France riots prove U.S. has come farther than most

Published 12:00 am Thursday, November 17, 2005

The outbreak of violence this past month in France was the result of building tensions between an impoverished, largely Muslim population and the French upper and middle class. The deaths of two Muslim youths was the match that lit the proverbial keg of dynamite, as alienated immigrants took out years of frustration by rioting in the streets of Paris and setting fire to thousands of automobiles. The violence spread to cities throughout France, even touching Belgium and Germany in separate isolated incidents.

A recent Associated Press article pointed to the similarity between the aftermath of Hurricane Katrina in the United States and France’s rioting woes. Following both disasters – one natural, one man-made – each country now finds itself having to deal with long dormant racial tension and glaring social differences between the rich and poor.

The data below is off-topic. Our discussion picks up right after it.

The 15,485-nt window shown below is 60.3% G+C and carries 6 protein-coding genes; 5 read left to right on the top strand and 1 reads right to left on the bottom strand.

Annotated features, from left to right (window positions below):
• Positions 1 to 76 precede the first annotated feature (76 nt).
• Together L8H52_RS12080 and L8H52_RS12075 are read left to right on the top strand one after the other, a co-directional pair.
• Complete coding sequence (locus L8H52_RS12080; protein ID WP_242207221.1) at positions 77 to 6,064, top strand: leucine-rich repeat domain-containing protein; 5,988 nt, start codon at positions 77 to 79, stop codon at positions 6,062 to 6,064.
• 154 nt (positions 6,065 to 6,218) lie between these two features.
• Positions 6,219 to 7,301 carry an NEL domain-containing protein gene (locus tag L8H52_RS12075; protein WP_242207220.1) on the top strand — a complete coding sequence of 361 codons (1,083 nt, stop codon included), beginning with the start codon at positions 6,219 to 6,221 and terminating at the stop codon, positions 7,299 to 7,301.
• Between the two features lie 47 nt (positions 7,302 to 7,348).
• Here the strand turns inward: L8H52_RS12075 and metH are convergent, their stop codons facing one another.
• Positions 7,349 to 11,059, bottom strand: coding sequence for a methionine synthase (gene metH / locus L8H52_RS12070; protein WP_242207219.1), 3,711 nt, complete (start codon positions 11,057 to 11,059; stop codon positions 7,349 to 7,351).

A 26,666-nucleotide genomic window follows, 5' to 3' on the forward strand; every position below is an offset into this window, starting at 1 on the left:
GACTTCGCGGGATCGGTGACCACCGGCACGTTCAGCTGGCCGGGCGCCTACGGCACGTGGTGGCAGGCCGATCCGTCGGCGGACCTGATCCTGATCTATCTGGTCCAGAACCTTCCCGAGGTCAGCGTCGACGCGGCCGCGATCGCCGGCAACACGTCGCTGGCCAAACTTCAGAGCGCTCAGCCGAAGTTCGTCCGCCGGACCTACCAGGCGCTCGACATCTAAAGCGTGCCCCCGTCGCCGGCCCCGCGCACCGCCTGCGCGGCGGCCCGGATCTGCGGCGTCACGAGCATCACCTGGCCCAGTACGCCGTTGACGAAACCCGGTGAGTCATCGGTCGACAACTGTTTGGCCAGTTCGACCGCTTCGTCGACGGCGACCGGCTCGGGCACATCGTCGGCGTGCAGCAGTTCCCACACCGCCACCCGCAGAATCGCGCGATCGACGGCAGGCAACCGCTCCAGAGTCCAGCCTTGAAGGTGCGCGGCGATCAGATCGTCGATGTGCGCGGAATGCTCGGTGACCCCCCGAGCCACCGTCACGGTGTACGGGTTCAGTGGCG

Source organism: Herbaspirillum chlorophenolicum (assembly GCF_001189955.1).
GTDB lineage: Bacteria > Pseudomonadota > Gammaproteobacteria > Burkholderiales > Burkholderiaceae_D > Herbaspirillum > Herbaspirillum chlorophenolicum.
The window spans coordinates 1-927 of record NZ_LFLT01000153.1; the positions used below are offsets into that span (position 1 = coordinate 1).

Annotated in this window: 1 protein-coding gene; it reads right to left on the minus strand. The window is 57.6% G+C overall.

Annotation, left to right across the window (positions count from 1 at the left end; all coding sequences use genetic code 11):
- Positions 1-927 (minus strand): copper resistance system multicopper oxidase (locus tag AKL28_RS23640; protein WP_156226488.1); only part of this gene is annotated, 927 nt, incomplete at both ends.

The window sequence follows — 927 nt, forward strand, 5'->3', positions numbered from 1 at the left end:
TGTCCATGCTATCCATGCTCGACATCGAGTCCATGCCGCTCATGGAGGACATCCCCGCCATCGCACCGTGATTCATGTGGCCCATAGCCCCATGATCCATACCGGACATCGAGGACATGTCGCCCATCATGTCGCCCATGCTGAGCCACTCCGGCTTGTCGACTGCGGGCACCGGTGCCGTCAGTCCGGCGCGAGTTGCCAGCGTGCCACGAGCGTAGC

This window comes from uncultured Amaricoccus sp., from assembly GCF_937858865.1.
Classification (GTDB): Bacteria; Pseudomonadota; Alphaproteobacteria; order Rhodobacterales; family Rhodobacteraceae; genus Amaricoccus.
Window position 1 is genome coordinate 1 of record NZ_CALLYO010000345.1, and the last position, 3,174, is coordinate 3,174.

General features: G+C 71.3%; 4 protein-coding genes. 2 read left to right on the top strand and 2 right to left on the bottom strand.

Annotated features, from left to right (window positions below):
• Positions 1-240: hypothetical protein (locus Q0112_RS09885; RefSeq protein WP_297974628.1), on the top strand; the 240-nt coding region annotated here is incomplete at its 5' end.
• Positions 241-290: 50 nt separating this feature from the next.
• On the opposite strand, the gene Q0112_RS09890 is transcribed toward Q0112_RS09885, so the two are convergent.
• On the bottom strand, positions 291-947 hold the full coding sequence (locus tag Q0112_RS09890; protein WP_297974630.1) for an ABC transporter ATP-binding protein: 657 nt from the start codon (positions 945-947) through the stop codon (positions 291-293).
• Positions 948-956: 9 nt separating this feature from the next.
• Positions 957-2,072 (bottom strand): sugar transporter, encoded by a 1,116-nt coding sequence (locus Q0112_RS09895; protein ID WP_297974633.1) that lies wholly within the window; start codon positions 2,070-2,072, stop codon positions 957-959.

It’s interesting to note, that while France continuously demeans the United States as politically ignorant and socially inept, it is the U.S. that has been willing to deal with slavery and its intolerant past towards people of various ethnic backgrounds.

French experts have cited affirmative action as proof of that.

“Affirmative action in the U.S. at least recognizes that racism exists, that problems are linked to color,” Dominic Thomas, a French-born instructor who now teaches at the University of California, Los Angeles, told the AP. “The French talk about how they’re indivisible, but they end up with unrepresentative government.”

Generations will pass before the bloody stain of racism is finally removed from our society. However, while there is still much that must be done, it’s clear that our country has come farther than most.